- Associated Press - Saturday, December 19, 2015

TERRE HAUTE, Ind. (AP) - She doesn’t keep business hours Sunday afternoons, but April Johnson has a row of quilts to finish by Christmas. So the Quilt Studio was the only place with the lights on in the hallway of Southland Shopping Center.

“We’re busy all year long, but Christmas is super busy,” she explained, sitting at her desk next to a wall lined with patchworks.

The little room next to Medusa’s hair salon has been Johnson’s work area ever since she opened the business with Dean Kelley 11 years ago. Two large quilting machines dominate the space; the unfinished quilts share space with supplies on a shelf in the back.

Regular customers still have time to drop off their projects for Johnson to complete, though she won’t be running the machines very much longer. Johnson, 61, is retiring.

The shop officially closes Dec. 31. She plans to keep hours by appointment in January to sell equipment and supplies.

After the new year, there will be more time to remodel her home and spend time with her mother. But quilting is a lifelong passion and she’s not putting the needle and thread aside completely.

“It’s almost like a religion to me,” she said. “I know that’s overkill.”

Johnson’s retirement comes at a time when the business of quilting is growing. The industry was worth $3.76 billion per year in 2014, according to the latest Quilting in America survey published by Quilts, Inc. Total industry value has increased 5 percent since 2010.

The survey cited the economic downturn for an overall decline in the number of quilters, but there were more than 16 million active in the U.S. last year.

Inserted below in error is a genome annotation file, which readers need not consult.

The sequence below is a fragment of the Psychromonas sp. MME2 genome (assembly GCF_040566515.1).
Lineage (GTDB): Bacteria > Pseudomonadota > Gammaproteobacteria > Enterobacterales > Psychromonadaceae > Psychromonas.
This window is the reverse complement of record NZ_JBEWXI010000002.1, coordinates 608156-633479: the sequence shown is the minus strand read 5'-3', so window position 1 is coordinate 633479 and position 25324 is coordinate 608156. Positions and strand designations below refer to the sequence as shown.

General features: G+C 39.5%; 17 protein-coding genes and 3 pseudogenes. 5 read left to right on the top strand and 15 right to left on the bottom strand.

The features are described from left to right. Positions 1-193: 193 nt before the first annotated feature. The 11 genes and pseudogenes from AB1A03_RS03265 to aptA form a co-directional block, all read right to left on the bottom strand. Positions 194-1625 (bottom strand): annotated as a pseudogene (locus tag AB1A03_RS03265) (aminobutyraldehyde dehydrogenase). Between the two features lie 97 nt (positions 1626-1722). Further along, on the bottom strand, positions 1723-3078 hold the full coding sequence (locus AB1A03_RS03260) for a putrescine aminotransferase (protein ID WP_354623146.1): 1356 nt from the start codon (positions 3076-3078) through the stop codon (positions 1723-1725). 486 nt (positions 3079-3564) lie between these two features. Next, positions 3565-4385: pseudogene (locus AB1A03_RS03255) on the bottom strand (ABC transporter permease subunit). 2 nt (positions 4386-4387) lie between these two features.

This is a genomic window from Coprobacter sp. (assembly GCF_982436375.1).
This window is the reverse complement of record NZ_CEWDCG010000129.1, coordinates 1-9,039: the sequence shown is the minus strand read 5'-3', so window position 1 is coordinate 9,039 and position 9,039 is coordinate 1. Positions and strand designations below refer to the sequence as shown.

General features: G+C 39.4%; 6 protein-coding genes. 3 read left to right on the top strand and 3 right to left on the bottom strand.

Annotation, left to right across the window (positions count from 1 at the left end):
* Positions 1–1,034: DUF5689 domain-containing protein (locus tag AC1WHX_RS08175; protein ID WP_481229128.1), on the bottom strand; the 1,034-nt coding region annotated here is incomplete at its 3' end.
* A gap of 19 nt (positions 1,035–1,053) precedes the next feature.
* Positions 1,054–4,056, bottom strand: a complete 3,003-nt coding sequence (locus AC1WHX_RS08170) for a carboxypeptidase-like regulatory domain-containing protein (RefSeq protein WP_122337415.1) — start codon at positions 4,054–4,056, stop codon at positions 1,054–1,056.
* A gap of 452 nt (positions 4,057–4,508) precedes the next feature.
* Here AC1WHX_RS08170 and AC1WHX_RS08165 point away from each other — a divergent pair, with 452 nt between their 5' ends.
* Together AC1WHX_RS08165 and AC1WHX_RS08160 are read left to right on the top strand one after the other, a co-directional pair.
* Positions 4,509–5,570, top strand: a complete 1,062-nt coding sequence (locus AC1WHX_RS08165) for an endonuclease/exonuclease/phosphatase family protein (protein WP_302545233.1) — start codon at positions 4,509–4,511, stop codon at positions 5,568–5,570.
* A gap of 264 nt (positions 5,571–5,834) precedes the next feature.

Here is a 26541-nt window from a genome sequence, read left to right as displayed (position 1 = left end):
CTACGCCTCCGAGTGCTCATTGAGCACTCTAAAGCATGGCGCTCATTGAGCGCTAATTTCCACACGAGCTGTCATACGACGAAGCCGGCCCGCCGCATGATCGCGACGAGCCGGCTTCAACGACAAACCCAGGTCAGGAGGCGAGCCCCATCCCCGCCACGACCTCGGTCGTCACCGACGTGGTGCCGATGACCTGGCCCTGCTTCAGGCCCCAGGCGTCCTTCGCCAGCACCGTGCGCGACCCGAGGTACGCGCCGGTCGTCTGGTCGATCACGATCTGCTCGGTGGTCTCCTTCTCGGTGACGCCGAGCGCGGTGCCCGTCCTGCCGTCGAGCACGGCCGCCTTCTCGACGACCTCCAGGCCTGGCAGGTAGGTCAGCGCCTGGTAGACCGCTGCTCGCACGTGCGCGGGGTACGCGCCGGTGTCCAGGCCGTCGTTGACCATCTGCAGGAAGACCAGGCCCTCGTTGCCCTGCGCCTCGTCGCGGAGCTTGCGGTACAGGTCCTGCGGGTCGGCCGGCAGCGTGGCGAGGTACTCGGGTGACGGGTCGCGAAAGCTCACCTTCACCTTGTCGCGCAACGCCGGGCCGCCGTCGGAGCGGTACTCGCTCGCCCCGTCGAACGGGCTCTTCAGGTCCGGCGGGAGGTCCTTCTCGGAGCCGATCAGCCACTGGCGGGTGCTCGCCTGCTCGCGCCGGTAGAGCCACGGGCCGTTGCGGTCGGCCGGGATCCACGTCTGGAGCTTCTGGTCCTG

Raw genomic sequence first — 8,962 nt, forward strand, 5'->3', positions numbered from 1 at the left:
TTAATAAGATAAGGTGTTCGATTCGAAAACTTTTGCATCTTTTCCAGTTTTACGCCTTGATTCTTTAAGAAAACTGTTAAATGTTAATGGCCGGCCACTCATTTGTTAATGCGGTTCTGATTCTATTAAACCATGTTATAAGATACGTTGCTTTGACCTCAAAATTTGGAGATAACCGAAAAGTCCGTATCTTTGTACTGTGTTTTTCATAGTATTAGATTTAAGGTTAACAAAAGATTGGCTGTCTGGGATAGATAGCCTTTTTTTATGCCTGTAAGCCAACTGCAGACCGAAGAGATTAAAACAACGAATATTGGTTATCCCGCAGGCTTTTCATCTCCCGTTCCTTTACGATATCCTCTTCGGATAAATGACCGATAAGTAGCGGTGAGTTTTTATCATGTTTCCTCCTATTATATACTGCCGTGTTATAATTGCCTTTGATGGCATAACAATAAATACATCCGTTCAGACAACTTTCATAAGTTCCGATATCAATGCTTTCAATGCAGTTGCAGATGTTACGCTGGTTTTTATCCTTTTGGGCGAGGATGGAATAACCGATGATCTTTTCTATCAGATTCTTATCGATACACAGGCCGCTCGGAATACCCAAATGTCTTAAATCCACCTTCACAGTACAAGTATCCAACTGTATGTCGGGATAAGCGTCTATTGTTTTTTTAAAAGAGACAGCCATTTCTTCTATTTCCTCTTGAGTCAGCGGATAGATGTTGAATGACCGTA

Long a hobby associated with elderly women, people from all genders and age groups are now taking up quilting, Johnson said. She credits the rise in popularity with changes in technology over the years making cutting fabric much easier.

Johnson, whose maternal grandmother sewed, taught herself technique at age 5 or 6. She isn’t sure where her interest in quilting originates.

“I don’t know,” she said. “I was told it was DNA.”

As a young child, Johnson remembers being at someone’s house and noticing a sewing machine on the dining room table. She began sorting through fabrics spread out across the floor.

The woman she was staying with gave Johnson the fabrics, a needle and thread. Johnson also sewed in 4-H.

As she pursued the hobby, Johnson made a career as a surgical technologist - or operating room team member - first at IU Health-Methodist Hospital in Indianapolis and then closer to home at Terre Haute Regional.

The business was a second job for a while before she hung up the scrubs for good a few years ago.

Quilt Studio is a machine quilting service. Customers make the quilt top, and Johnson uses a special table and frame to set up the three layers. The machine stitches all three layers together.

The quilts on the wall are not for sale. Some of them are gifts - including a floral design made by one her “best customers,” Georgia Lenderman, who used to make quilts for teachers.

Johnson thanks her customers and has compiled a referral list of other machine quilters in the area. Those are available by calling her at 812-841-8588.

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Source: Tribune-Star, http://bit.ly/1IR2Och

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Information from: Tribune-Star, http://www.tribstar.com

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